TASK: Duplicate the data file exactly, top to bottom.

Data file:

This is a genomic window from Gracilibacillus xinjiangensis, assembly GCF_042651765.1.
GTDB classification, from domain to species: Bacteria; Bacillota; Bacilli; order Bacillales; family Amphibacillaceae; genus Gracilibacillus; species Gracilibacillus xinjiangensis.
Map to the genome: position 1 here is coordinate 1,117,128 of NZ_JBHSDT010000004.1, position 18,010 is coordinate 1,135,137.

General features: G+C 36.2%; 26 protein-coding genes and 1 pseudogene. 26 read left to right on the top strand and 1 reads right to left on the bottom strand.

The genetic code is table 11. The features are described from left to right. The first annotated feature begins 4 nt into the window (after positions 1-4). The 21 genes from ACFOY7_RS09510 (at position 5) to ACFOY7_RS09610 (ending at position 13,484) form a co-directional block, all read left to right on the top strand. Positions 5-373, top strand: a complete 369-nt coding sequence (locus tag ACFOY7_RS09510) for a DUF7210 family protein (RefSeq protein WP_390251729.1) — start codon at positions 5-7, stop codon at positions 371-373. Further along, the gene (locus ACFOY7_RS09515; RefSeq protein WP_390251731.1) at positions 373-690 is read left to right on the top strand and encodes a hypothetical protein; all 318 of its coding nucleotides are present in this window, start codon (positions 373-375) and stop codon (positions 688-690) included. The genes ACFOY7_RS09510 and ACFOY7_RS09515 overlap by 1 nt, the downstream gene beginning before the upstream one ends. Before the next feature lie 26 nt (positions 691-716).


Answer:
This is a genomic window from Gracilibacillus xinjiangensis, assembly GCF_042651765.1.
GTDB classification, from domain to species: Bacteria; Bacillota; Bacilli; order Bacillales; family Amphibacillaceae; genus Gracilibacillus; species Gracilibacillus xinjiangensis.
Map to the genome: position 1 here is coordinate 1,117,128 of NZ_JBHSDT010000004.1, position 18,010 is coordinate 1,135,137.

General features: G+C 36.2%; 26 protein-coding genes and 1 pseudogene. 26 read left to right on the top strand and 1 reads right to left on the bottom strand.

The genetic code is table 11. The features are described from left to right. The first annotated feature begins 4 nt into the window (after positions 1-4). The 21 genes from ACFOY7_RS09510 (at position 5) to ACFOY7_RS09610 (ending at position 13,484) form a co-directional block, all read left to right on the top strand. Positions 5-373, top strand: a complete 369-nt coding sequence (locus tag ACFOY7_RS09510) for a DUF7210 family protein (RefSeq protein WP_390251729.1) — start codon at positions 5-7, stop codon at positions 371-373. Further along, the gene (locus ACFOY7_RS09515; RefSeq protein WP_390251731.1) at positions 373-690 is read left to right on the top strand and encodes a hypothetical protein; all 318 of its coding nucleotides are present in this window, start codon (positions 373-375) and stop codon (positions 688-690) included. The genes ACFOY7_RS09510 and ACFOY7_RS09515 overlap by 1 nt, the downstream gene beginning before the upstream one ends. Before the next feature lie 26 nt (positions 691-716).